Workers use remote controls to check television sets before they are repackaged at Element Electronics in Winnsboro, South Carolina May 29, 2014.
Workers use remote controls to check television sets before they are repackaged at Element Electronics in Winnsboro, South Carolina May 29, 2014. Reuters / CHRIS KEANE

New orders for U.S.-made capital goods rebounded more than expected in March, suggesting that business spending on equipment ended the first quarter with strong momentum, though part of the increase reflected higher prices.

Orders for non-defense capital goods excluding aircraft, a closely watched proxy for business spending plans, increased 1.0% last month, the Commerce Department said on Tuesday. These so-called core capital goods orders fell 0.3% in February.

Economists polled by Reuters had forecast core capital goods orders would rebound 0.5%. The data are not adjusted for inflation, which is soaring amid strained supply chains.

"The solid increase in core orders suggests that businesses remain in good shape, and are still looking to bulk up on machines and equipment to contribute to their bottom lines," said Jennifer Lee, a senior economist at BMO Capital Markets in Toronto.

Shipments of core capital goods rose 0.2% last month, matching the gain in February. Core capital goods shipments are used to calculate equipment spending in the gross domestic product measurement. Demand for goods remains strong even as spending is shifting back to services, keeping manufacturing expanding.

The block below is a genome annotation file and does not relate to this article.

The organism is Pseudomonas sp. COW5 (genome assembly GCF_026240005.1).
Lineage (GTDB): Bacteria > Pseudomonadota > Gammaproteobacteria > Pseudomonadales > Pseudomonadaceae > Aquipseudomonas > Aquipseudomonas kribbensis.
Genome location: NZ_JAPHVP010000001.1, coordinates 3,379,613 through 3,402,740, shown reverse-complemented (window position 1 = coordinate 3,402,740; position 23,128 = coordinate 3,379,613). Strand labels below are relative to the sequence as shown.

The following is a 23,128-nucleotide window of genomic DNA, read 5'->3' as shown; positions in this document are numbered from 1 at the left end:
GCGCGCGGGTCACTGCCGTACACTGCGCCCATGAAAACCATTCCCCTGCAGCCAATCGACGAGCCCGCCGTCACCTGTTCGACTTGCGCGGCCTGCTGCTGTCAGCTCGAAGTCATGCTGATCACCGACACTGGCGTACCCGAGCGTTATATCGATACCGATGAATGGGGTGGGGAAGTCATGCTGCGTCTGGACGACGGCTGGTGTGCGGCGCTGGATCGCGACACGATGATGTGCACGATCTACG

But the sector, which accounts for 12% of the economy, continues to battle supply bottlenecks, a situation that has been worsened by Russia's war against Ukraine, which has slowed the improvement in global supply chains.

Lockdowns in China to contain a resurgence in COVID-19 cases are also adding to the pain. Business spending on equipment rebounded in the fourth quarter, but appeared to have moderated in the January-March period. The government is due to publish its snapshot of first-quarter GDP on Thursday.

According to a Reuters survey of economists, GDP growth likely slowed to a 1.1% annualized rate last quarter from the fourth quarter's robust 6.9% pace.

Economists expect business spending to remain strong despite the Federal Reserve raising interest rates to fight inflation. The U.S. central bank increased its policy interest rate by 25 basis points last month. It is expected to hike rates by 50 basis points next week, and soon start trimming its asset holdings.

"While business equipment investment is usually one of the more rate-sensitive parts of the economy, the exceptionally tight labor market and elevated capacity utilization rates this early in the cycle means we expect investment growth will hold up quite well," said Michael Pearce, a senior U.S. economist at Capital Economics in New York.

In March, orders for durable goods, items ranging from toasters to aircraft that are meant to last three years or more, increased 0.8% after declining 1.7% in February.

They were boosted by strong increases in orders for electrical equipment, appliances and components, as well as computers and electronic products, machinery, primary metals and fabricated metal products.

Orders for transportation equipment advanced 0.2% after plunging 4.4% in February. Motor vehicle orders accelerated 5.0% after rising 0.3% in February.

Orders for the volatile civilian aircraft category dropped 9.9% after decreasing 27.3% in February. Boeing reported on its website that it had received only 53 aircraft orders last month, compared to 37 in February.